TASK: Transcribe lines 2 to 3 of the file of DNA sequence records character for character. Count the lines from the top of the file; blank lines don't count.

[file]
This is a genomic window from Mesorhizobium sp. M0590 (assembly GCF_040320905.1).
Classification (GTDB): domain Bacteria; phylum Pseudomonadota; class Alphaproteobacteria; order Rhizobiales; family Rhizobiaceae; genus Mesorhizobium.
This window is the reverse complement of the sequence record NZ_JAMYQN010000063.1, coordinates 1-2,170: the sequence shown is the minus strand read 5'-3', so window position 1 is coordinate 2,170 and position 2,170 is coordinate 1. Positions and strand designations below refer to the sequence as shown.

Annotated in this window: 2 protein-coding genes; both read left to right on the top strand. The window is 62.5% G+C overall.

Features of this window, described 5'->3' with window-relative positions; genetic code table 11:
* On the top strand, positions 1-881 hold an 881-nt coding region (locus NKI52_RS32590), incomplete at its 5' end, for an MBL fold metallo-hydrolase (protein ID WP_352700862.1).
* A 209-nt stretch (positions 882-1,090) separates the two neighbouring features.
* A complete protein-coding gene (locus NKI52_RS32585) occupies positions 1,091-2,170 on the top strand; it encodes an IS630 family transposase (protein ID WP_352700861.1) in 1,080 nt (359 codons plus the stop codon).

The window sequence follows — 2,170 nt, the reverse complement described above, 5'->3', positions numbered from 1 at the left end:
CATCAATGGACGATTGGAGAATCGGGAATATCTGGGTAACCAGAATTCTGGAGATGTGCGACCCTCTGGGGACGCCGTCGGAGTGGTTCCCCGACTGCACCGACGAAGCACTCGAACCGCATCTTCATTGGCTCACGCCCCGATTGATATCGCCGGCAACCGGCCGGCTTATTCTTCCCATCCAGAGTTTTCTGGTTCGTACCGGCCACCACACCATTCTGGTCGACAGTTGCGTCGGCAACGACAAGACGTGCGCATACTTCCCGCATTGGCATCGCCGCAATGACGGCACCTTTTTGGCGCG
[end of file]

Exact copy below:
Classification (GTDB): domain Bacteria; phylum Pseudomonadota; class Alphaproteobacteria; order Rhizobiales; family Rhizobiaceae; genus Mesorhizobium.
This window is the reverse complement of the sequence record NZ_JAMYQN010000063.1, coordinates 1-2,170: the sequence shown is the minus strand read 5'-3', so window position 1 is coordinate 2,170 and position 2,170 is coordinate 1. Positions and strand designations below refer to the sequence as shown.